“When people talk, listen completely. Most people never listen.” — Ernest Hemingway
About 15 years ago, I started interviewing leaders who seemed to be “finishing well” in life. To date, I have interviewed over 100 leaders.
Folks like Ernie Harwell, the iconic “voice of the Detroit Tigers” for 40 years of broadcasting. General Chuck Krulak, head of Armed Forces under President Clinton. Archie Dunham, CEO of Chairman of Conoco-Philips. And one of my heroes, Coach John Wooden, who still holds the record for the most NCAA National Basketball championships (10 over 12 years).
These, and many more–most not “famous” as these, but just as wise and insightful and successful. Over the next half dozen blog posts, I’ll share some of what I learned.
In most of the interviews, I started to recognize something that surprised me: I felt really “listened to.” In other words, my questions mattered to the person I was interviewing. On the surface, it appeared like immense graciousness on their part to give me some time to ask a few questions, explore some of their story. But it was more than that.
Ernie Harwell probably most of all.
“So, my friend, what would you like to know?”Ernie’s rich voice asks earnestly.
“First of all, thank you for taking the time–” He interrupts me…
“It’s really no problem. In fact, I am delighted to talk with you today, Marc.”
“Well then, Mr. Harwell, did you always know that you would be a radio and TV announcer, way back when you were a young boy?”
And off we went, discussing the lisp he had as a young boy, how his mother gave him the belief in himself to overcome obstacles, how it really was a kind of miracle. Through the entire conversation, he returned again and again to me, to connect his experience with the questions I was asking and the discoveries I was seeking through our conversation.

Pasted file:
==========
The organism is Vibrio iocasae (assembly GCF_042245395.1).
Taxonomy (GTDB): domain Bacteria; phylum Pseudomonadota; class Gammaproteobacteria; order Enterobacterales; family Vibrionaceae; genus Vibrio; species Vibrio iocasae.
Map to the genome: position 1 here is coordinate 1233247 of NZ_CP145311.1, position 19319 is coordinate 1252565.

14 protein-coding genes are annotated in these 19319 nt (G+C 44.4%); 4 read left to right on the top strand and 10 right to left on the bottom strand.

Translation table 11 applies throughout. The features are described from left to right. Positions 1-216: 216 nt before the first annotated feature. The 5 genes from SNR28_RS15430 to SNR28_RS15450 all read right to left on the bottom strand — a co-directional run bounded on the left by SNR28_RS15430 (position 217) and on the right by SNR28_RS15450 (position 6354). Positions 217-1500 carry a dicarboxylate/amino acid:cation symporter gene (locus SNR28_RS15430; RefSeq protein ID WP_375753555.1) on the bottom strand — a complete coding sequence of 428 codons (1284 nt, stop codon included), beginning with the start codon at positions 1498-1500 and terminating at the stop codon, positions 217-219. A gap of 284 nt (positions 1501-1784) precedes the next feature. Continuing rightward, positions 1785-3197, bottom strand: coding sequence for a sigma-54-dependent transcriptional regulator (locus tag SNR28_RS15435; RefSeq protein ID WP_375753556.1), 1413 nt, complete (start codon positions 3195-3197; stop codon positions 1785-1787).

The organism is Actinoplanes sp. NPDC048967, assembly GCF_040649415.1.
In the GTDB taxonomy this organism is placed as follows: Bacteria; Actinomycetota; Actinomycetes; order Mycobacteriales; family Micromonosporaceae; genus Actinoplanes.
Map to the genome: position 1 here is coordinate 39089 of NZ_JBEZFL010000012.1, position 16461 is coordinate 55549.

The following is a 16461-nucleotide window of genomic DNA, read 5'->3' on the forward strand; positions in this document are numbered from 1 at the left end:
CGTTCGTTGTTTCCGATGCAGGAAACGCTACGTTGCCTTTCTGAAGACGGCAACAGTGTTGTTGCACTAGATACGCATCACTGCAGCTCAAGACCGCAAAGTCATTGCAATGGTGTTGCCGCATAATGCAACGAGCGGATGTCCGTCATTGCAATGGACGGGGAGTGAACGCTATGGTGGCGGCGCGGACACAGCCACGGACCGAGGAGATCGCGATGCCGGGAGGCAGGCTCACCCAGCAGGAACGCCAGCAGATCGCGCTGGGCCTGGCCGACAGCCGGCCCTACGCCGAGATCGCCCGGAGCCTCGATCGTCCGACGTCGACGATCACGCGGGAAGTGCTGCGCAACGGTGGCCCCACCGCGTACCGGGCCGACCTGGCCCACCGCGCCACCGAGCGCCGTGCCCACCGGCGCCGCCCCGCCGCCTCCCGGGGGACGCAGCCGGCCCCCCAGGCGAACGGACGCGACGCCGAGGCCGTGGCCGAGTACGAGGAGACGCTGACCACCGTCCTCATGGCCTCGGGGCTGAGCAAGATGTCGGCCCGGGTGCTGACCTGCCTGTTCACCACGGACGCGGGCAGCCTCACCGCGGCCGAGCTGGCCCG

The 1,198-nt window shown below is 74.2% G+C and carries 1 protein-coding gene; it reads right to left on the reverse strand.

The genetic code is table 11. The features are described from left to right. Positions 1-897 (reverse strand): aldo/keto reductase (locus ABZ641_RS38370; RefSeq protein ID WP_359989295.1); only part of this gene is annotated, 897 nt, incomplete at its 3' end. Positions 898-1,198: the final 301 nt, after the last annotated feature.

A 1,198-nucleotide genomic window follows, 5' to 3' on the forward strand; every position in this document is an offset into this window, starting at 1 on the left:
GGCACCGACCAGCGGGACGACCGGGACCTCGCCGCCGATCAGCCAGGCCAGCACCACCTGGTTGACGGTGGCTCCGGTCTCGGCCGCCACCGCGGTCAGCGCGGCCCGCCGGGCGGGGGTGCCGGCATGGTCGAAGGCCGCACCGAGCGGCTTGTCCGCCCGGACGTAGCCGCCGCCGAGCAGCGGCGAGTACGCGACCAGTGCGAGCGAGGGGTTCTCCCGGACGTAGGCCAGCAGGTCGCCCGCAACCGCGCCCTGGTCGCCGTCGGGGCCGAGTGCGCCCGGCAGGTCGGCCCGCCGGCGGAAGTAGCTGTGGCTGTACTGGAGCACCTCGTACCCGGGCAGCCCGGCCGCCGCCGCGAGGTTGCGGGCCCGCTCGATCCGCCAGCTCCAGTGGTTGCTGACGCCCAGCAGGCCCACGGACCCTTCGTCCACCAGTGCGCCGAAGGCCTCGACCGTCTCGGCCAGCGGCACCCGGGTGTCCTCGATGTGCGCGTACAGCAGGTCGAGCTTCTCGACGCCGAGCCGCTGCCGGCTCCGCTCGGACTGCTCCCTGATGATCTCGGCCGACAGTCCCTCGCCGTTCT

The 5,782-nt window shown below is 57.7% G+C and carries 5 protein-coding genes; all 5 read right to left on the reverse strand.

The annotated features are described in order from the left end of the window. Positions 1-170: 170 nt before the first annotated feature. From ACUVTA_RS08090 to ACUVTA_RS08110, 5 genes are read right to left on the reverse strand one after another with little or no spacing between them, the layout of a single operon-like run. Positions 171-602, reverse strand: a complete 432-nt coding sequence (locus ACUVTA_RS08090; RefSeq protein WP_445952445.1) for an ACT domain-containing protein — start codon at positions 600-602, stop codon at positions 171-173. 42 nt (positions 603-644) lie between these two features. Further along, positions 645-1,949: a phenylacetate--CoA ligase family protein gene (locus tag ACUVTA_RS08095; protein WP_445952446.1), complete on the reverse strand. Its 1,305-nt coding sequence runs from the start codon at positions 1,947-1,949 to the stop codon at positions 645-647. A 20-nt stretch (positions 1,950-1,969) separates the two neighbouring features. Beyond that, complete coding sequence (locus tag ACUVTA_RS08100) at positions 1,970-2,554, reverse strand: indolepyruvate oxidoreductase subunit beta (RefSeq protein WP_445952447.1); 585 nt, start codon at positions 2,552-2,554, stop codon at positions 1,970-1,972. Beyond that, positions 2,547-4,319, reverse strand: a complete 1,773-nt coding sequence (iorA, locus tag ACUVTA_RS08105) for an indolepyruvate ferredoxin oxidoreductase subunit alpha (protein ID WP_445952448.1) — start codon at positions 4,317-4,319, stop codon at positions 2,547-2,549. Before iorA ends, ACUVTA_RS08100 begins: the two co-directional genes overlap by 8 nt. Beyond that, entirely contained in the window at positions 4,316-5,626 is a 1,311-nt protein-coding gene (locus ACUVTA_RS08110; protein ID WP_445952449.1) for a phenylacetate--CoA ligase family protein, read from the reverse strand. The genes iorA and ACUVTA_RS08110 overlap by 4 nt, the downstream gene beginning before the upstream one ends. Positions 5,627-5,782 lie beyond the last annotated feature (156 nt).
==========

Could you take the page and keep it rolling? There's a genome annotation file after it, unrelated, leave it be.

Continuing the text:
It turns out there is a term for this ability in leaders to connect with people like I experienced. Empathy– technically “the capacity to recognize and vicariously experience the emotions of others.” Simply, it’s caring for others so closely that you identify with them.
And, it also turns out it’s key for successful leadership. I might say it’s key for a successful LIFE.
Probably more than any other behavior, listening to a person— reallylistening–is one of the clearest indicators of empathy.
Hemingway’s words are true; few of us really listen. We think about the next thing we are going to say. We look over the shoulder of the person who is talking to us, seeing who else is in the room. We go through a mental checklist of what we have to get done, the person’s voice fading in and out of the voices in our mind.
As a result of what these 100+ leaders taught me about listening, at least once a month I try to ask the people that I lead and my peers one open-ended question that is not “work related.” Here are a few of the questions I have asked:
- When have you felt most “alive”?
- What would your best friend say is your greatest quality?
- What would your best friend say is your toughest challenge?
- What older person has had the biggest impact on you and why?
You get the idea. I have tried to learn to listen for when a person’s voice becomes animated, they begin to talk with their hands, they lean forward as they talk. These are cues to what this person is most passionate about. Always, there is so much to listen for.
In fact, it’s been amazing what I have learned about my friends and colleagues over the years–especially when I really listen to them.
Who will you listen to today?